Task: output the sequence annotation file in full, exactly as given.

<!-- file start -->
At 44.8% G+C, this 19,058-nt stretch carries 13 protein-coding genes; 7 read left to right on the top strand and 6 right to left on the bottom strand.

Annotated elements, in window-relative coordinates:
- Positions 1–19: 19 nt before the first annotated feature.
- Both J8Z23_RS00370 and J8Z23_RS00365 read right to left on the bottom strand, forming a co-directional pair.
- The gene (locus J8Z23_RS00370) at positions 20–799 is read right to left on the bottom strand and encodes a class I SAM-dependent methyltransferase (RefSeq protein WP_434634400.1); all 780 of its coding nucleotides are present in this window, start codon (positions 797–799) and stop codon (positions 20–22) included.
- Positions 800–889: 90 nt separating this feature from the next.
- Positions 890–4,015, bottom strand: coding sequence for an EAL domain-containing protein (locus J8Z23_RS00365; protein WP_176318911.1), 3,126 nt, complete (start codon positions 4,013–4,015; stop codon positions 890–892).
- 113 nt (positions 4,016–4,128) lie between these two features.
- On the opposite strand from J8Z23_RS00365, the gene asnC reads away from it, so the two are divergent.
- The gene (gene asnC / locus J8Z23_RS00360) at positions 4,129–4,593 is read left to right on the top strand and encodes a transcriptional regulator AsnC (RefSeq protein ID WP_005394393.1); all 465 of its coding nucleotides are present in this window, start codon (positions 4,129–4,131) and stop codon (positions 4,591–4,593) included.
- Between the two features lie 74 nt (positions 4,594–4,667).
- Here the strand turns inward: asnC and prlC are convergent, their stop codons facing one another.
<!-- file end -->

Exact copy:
At 44.8% G+C, this 19,058-nt stretch carries 13 protein-coding genes; 7 read left to right on the top strand and 6 right to left on the bottom strand.

Annotated elements, in window-relative coordinates:
- Positions 1–19: 19 nt before the first annotated feature.
- Both J8Z23_RS00370 and J8Z23_RS00365 read right to left on the bottom strand, forming a co-directional pair.
- The gene (locus J8Z23_RS00370) at positions 20–799 is read right to left on the bottom strand and encodes a class I SAM-dependent methyltransferase (RefSeq protein WP_434634400.1); all 780 of its coding nucleotides are present in this window, start codon (positions 797–799) and stop codon (positions 20–22) included.
- Positions 800–889: 90 nt separating this feature from the next.
- Positions 890–4,015, bottom strand: coding sequence for an EAL domain-containing protein (locus J8Z23_RS00365; protein WP_176318911.1), 3,126 nt, complete (start codon positions 4,013–4,015; stop codon positions 890–892).
- 113 nt (positions 4,016–4,128) lie between these two features.
- On the opposite strand from J8Z23_RS00365, the gene asnC reads away from it, so the two are divergent.
- The gene (gene asnC / locus J8Z23_RS00360) at positions 4,129–4,593 is read left to right on the top strand and encodes a transcriptional regulator AsnC (RefSeq protein ID WP_005394393.1); all 465 of its coding nucleotides are present in this window, start codon (positions 4,129–4,131) and stop codon (positions 4,591–4,593) included.
- Between the two features lie 74 nt (positions 4,594–4,667).
- Here the strand turns inward: asnC and prlC are convergent, their stop codons facing one another.